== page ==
Thursday, March 24, 2005

Driving A Tractor

Bitterman tells me about learning to drive on a Massey Ferguson tractor at the tender age of nine by a cruel grandfather who wanted to sip mint juleps on the porch while overseeing the farm work at his child labor concentration camp.

I never got that lucky and my story’s not nearly so exciting. Shit, my family didn’t know anything about farming, and though we lived in a semi-rural environment, we never grew anything or tried to as far as I know.

Naw, I got to be friends with a boy named Ronnie Welter when I was away at reform Catholic Boarding School. His family were fairly well to do in a small Arkansas town in the shadow of Petit Jean Mountain. Occasionally, we’d get all the proper permissions in order and I’d ride the Continental Trailways bus home with him and spend a weekend.

They lived on a large farm and our main recreation as fourteen year old boys was to go tearing off over hill and dale on the old mostly gray Ford tractor which would belch smoke and sputter and die fairly regularly. When that happened we had to take the distributor cap off and sand the points with an emery board that we kept wedged near the engine.

Really, that’s about as exotic as it got for us.

It did give me the confidence to nod yes when my boss asked me if I knew how to drive a manual shift truck.

I was fifteen and working in a very exclusive Little Rock restaurant as a dishwasher. They had re-stocked the bar that day and there was a mountain of empty boxes outside the back door. Being the fancy place it was, the dumpster was relegated about a hundred yards in back on the other end of the parking lot.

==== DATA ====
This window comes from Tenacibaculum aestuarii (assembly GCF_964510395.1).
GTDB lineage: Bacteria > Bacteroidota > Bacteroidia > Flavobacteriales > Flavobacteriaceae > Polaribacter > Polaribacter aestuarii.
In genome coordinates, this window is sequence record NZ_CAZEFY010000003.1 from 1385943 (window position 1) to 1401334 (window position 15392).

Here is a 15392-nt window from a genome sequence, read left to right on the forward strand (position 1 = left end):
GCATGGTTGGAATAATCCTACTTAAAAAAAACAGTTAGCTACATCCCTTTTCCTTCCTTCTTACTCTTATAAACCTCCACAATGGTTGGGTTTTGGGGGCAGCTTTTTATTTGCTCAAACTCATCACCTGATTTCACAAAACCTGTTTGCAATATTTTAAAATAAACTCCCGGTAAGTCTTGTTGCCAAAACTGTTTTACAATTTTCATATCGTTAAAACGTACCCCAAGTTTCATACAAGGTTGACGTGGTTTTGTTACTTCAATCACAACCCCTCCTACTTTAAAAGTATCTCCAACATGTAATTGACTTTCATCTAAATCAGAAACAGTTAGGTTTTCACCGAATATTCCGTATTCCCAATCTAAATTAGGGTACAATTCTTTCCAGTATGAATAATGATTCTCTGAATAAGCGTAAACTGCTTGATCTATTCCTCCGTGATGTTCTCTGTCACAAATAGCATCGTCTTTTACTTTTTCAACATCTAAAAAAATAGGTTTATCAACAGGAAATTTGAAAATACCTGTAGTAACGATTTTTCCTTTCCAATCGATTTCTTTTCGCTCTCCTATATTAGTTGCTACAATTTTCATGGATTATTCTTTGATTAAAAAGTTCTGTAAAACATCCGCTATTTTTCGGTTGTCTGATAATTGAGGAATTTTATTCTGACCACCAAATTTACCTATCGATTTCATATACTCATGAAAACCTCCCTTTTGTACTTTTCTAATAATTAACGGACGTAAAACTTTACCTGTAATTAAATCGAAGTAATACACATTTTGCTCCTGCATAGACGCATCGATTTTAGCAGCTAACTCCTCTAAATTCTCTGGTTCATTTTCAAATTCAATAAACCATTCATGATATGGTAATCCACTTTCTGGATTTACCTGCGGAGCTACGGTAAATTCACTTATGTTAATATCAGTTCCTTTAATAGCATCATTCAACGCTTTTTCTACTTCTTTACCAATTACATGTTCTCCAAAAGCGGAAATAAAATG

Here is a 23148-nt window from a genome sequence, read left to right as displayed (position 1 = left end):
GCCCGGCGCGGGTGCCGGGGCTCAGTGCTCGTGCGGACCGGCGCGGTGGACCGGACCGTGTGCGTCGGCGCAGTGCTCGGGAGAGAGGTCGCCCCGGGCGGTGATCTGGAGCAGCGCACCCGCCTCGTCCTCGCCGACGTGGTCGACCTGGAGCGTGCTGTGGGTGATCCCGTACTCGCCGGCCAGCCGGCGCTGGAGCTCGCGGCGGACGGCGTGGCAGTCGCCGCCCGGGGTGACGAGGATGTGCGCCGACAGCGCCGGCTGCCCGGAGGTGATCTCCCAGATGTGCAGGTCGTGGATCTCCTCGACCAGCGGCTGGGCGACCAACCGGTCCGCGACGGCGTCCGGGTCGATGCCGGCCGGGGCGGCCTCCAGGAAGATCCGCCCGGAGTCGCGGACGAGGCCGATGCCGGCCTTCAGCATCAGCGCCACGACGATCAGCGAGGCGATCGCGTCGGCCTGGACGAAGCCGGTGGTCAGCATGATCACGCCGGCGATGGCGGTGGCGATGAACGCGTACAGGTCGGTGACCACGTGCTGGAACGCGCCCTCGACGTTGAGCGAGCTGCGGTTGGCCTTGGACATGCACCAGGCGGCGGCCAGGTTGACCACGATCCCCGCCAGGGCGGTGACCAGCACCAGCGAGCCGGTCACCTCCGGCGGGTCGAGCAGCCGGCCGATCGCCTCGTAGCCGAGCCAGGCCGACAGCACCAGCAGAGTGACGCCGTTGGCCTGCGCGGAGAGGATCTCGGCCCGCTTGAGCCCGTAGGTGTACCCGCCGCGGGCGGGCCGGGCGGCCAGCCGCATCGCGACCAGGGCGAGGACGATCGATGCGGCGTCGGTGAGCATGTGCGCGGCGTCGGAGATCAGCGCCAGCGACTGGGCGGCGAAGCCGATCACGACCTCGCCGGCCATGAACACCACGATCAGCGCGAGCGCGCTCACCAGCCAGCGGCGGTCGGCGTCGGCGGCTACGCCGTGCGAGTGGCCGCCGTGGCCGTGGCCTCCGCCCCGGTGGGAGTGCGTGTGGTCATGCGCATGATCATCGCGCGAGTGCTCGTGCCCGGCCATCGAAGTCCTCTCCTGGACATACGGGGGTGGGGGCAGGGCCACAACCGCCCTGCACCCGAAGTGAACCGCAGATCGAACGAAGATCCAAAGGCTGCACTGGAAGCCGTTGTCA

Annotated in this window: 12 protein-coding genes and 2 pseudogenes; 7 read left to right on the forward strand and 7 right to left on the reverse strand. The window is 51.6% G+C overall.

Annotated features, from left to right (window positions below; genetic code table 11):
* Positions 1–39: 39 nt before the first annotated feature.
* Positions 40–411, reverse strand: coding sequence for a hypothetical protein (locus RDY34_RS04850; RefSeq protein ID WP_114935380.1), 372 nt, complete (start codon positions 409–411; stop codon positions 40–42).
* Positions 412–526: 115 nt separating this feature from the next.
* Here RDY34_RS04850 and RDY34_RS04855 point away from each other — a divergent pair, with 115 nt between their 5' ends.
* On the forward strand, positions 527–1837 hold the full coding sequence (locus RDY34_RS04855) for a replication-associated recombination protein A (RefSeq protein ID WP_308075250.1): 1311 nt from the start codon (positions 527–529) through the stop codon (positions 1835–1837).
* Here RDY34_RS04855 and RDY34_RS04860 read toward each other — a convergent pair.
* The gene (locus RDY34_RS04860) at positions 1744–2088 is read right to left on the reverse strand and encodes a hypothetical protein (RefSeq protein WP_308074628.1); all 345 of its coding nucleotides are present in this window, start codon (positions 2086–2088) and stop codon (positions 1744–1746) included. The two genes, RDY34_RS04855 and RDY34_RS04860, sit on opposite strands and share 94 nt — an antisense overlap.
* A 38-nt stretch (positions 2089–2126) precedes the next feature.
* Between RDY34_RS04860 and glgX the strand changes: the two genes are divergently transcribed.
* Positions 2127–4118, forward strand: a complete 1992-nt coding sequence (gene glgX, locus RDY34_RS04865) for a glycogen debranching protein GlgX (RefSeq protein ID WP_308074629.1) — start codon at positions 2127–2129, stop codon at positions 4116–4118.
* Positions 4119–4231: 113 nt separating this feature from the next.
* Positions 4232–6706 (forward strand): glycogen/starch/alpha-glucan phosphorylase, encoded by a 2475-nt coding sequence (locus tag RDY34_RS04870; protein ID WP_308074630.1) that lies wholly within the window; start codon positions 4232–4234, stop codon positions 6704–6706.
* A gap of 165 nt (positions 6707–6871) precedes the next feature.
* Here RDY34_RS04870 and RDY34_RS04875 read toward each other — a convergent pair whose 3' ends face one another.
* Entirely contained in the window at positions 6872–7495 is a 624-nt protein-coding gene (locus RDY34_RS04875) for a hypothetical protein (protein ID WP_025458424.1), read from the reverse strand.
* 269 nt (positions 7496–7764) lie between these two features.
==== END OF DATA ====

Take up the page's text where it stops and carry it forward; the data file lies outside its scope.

He handed me his keys and said, “just toss ‘em into the back of my truck and drive them back there.”

The boss had an old farm truck. A three quarter ton 1949 Chevrolet pick up, with a behemoth brush guard welded to the front bumper. I twisted the door handle down, opened the door and climbed in.

I stuck the key in the ignition, turned it and nothing happened. Of course the dome light had burned out at least fifteen years earlier, so I dug my Zippo out of my jeans pocket and lit it to take a peek. Then I remembered that some of the old cars had a starter button. Yep, there it is.

I Pressed the clutch to the floor, and mashed the starter button and she roared to life. I shifted the column lever into reverse, gave it a little gas, turned to look over my right shoulder and slowly, ever so slowly started to let the clutch out. I move a few feet in reverse and then the lumbering truck shuddered violently and died.

I let her roll back into the parking space, repeated the starting process and ground it into reverse again and started to back up. Again, the violent shudder and sudden death.

This happened 3 or 4 times before I muttered “fuck it” and pulled the parking break, stuck the key in my pocket and humped the boxes out to the dumpster as fast as I could. I returned the key to the boss man and nodded yes when he asked if everything was alright.

The next night when I showed up for work, the boss called me aside.

“Last night when you used my truck, did you hit anybody?”